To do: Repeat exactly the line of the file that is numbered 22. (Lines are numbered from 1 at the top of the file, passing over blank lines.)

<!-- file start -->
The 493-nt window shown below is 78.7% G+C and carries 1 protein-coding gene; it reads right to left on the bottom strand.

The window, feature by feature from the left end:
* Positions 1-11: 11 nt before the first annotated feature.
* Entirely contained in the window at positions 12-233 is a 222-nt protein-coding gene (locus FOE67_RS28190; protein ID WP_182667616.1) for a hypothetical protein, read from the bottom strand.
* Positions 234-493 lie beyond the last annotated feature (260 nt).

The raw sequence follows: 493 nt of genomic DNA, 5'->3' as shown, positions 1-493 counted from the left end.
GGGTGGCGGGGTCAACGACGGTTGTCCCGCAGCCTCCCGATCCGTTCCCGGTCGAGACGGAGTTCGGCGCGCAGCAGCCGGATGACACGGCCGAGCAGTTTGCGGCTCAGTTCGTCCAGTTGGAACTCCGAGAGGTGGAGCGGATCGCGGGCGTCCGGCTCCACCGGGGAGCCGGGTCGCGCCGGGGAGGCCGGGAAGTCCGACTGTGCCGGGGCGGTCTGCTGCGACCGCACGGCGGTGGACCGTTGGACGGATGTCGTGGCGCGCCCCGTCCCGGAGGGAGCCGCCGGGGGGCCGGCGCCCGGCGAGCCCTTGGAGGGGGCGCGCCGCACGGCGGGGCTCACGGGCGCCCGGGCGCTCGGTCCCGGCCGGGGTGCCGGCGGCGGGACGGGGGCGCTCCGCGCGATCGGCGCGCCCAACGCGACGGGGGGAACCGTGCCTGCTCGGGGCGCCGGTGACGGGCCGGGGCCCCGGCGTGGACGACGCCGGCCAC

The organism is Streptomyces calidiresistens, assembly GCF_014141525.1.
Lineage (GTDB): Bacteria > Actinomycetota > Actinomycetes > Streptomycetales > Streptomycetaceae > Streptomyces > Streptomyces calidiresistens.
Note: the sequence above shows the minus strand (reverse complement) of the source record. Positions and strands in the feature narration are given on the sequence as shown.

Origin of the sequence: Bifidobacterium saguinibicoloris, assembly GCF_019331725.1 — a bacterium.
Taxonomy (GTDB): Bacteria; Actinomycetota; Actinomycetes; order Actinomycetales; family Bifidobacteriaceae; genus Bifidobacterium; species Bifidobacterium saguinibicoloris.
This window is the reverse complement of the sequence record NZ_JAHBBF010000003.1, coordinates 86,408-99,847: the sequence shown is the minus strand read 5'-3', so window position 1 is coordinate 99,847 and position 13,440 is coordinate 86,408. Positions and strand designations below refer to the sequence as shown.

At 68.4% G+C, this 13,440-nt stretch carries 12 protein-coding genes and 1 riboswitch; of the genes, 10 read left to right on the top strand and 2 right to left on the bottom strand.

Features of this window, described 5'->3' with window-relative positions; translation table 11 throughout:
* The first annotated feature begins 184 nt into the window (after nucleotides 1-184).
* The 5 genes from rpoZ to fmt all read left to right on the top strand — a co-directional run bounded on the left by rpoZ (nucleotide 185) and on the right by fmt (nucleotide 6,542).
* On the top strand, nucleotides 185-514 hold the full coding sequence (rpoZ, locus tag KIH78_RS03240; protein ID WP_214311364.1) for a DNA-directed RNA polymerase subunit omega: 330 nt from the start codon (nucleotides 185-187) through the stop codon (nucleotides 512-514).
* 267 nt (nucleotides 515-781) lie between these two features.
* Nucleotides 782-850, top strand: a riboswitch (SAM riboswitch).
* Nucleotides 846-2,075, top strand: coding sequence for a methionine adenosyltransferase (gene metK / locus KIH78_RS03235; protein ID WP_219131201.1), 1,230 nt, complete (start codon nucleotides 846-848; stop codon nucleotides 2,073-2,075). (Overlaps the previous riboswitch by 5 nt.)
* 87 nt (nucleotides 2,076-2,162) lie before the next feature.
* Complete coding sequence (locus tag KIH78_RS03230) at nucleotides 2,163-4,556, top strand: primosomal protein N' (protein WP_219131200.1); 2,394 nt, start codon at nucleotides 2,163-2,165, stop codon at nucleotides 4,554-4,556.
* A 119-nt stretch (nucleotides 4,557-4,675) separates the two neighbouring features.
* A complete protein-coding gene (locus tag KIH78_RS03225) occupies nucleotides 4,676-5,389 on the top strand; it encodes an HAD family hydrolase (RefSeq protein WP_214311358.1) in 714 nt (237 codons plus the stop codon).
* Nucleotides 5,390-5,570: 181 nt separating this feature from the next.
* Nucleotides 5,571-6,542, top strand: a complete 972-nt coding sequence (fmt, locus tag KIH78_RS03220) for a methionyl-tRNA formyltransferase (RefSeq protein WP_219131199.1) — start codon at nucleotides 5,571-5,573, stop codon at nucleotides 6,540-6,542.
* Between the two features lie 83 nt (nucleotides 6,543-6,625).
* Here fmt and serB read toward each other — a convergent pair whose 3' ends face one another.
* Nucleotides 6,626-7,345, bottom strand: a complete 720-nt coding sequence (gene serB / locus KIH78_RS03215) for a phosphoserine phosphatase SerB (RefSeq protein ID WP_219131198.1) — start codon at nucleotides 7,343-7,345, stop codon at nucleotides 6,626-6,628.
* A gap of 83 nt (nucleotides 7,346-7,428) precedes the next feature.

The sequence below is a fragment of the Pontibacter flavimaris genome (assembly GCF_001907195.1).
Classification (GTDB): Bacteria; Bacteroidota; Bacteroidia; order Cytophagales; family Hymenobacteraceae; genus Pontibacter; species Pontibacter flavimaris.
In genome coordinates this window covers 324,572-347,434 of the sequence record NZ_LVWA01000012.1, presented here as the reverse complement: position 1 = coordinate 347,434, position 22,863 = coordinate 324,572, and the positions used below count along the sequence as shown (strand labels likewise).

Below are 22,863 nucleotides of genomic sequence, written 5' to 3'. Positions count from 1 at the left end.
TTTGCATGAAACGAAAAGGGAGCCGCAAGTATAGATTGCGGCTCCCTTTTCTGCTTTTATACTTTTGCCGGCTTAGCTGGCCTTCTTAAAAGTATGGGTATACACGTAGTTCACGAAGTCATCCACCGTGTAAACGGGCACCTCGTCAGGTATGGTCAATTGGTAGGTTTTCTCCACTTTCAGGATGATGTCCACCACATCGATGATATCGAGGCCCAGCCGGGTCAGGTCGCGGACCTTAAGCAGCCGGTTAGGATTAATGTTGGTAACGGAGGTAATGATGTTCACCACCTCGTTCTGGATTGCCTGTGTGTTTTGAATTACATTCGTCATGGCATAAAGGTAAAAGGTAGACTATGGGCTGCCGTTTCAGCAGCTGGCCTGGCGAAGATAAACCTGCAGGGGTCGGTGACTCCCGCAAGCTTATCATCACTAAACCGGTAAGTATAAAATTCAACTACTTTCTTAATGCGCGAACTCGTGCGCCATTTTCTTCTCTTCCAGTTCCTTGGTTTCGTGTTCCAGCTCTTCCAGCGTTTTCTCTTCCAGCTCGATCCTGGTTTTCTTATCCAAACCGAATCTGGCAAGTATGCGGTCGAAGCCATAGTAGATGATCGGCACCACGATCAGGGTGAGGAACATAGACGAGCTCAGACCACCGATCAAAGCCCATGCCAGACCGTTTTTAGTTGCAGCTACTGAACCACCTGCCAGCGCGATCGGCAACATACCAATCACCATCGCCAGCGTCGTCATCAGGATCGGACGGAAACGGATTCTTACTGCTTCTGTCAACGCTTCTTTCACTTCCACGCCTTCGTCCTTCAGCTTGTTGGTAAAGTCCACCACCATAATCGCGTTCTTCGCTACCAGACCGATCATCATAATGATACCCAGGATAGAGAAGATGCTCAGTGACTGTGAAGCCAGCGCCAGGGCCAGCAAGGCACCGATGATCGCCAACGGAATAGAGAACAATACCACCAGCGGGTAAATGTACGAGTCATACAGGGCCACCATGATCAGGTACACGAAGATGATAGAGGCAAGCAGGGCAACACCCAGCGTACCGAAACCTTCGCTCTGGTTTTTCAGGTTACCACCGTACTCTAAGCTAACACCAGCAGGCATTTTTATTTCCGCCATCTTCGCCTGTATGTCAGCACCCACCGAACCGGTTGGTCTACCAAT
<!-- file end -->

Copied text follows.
* 87 nt (nucleotides 2,076-2,162) lie before the next feature.